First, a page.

Full-text · Article · Jul 2012 · Particle and Fibre Toxicology
  • Source
    • "Witasp et al. (2009) reported that SWCNTs could impair the phagocytic function of human macrophages at non-cytotoxic concentration, leading to inhibited elimination of apoptotic cell corpses. Decreased phagocytosis might also result in decreased bacterial clearance and enhanced pulmonary inflammation and infectivity, in vivo (Shvedova et al. 2008). Similar to this study, AF-SWCNTs and SWCNTs, at non-cytotoxic concentrations , affected the phagocytic ability of mouse primary peritoneal macrophages (Figure 5). "
    [Show abstract] [Hide abstract]
    ABSTRACT: Abstract It is increasingly important to understand the single-walled carbon nanotubes' (SWCNTs) immune response as their increasingly biomedical researches and applications. Macrophages and T cells play important roles in scavenging foreign materials and pathogens and regulating immune response. In this work, primarily cultured murine peritoneal macrophages and purified splenic T cells were utilised to determine the toxic effects of SWCNTs and acid-functionalised SWCNTs (AF-SWCNTs) on the immune system, especially on macrophage functions. Macrophages were exposed to 0-50 μg/ml of CNTs for 24 h and no significant cytotoxicity was found by live/dead and annexin-V-FITC/PI analyses. The TEM images revealed that AF-SWCNTs were engulfed mostly through phagocytosis and located in lysosomes of macrophages. Measurement of mitochondrial membrane potential and proteasome subunit gene expression demonstrated that 10 and 50 μg/ml AF-SWCNTs could damage mitochondrial function and proteasome formation in a concentration-dependent manner. Functional analyses revealed that the percentage of phagocytic cells were affected significantly by 20 μg/ml CNTs, and 5 μg/ml AF-SWCNTs inhibited the phagocytic efficiency of latex beads in macrophages. The accessory cell function was affected by both AF-SWCNTs and SWCNTs at concentrations of 10 and 50 μg/ml, respectively. Furthermore, AF-SWCNT biased naïve T-cell differentiation to Th1 type by inducing the production of IFN-γ and TNF, implying the potential risk of Th1-associated diseases (e.g. autoimmune diseases and inflammation) on AF-SWCNT exposure.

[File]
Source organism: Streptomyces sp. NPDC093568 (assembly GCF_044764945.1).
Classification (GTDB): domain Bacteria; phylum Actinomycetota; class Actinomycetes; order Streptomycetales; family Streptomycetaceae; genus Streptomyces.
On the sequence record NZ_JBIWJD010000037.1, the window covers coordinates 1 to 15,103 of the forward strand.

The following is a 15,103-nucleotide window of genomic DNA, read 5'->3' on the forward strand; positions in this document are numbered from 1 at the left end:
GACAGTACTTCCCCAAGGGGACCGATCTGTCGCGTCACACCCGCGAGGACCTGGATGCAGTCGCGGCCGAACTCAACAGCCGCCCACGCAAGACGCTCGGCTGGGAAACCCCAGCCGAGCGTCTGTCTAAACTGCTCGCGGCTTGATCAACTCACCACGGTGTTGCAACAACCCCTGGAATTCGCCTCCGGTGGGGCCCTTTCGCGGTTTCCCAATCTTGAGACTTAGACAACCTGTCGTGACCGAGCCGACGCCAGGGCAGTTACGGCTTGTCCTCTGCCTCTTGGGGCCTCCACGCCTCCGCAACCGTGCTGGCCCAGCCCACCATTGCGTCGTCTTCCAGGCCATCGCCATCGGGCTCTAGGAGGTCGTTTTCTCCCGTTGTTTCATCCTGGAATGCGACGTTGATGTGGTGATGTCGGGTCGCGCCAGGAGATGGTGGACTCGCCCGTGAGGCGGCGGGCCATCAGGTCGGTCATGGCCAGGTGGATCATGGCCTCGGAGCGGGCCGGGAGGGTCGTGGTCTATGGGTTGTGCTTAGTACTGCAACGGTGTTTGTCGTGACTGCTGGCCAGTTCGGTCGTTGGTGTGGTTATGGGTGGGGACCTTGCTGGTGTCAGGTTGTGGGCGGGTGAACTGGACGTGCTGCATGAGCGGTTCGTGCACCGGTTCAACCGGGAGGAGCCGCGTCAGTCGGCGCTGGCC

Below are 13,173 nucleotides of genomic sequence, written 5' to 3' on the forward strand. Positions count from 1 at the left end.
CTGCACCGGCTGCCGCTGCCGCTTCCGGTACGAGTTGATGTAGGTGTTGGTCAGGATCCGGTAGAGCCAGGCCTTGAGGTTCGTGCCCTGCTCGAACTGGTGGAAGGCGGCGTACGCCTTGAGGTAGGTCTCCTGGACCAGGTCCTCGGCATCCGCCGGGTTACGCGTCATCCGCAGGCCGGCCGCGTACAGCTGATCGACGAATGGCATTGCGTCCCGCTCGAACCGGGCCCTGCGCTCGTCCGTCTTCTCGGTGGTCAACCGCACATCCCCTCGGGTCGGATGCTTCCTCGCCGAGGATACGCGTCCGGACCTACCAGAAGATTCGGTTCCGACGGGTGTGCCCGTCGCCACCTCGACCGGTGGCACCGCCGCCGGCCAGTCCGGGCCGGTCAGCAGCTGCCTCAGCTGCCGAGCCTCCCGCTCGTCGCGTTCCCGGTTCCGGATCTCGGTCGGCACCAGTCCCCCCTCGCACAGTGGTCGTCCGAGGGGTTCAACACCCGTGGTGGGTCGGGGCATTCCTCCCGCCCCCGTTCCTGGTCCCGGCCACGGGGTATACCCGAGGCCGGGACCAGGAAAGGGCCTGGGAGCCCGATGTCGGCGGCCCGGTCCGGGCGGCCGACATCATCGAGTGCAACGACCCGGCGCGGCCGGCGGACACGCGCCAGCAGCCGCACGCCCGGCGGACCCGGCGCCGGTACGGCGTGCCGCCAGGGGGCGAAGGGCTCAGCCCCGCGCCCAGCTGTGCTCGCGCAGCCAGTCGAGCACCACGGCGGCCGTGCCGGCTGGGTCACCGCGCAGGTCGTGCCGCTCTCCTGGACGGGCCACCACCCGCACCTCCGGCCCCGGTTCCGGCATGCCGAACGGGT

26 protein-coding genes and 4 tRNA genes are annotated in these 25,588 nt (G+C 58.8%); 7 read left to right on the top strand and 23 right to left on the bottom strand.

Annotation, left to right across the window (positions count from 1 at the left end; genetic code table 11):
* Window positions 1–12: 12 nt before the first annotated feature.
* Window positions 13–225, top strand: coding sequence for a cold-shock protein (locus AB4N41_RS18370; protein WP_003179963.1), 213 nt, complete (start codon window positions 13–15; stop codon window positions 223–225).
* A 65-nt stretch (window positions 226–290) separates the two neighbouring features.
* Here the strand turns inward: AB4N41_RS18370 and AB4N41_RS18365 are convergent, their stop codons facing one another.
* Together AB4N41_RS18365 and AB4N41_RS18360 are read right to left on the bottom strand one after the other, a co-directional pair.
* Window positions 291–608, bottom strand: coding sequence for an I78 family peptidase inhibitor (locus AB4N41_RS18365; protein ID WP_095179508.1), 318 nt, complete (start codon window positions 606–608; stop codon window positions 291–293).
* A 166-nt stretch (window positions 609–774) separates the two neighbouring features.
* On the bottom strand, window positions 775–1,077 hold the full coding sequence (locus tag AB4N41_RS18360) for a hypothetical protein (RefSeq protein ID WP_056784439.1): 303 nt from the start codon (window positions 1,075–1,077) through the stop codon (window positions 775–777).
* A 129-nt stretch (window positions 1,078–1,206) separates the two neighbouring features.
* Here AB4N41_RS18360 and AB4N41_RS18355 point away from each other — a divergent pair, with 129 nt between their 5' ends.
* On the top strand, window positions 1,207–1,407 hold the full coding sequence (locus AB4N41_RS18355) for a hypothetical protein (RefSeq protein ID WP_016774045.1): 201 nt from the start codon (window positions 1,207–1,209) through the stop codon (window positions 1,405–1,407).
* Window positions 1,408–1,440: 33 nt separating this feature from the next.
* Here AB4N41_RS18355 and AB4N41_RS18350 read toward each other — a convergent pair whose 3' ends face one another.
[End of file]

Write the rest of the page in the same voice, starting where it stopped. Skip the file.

Full-text · Article · May 2012 · Nanotoxicology
Show more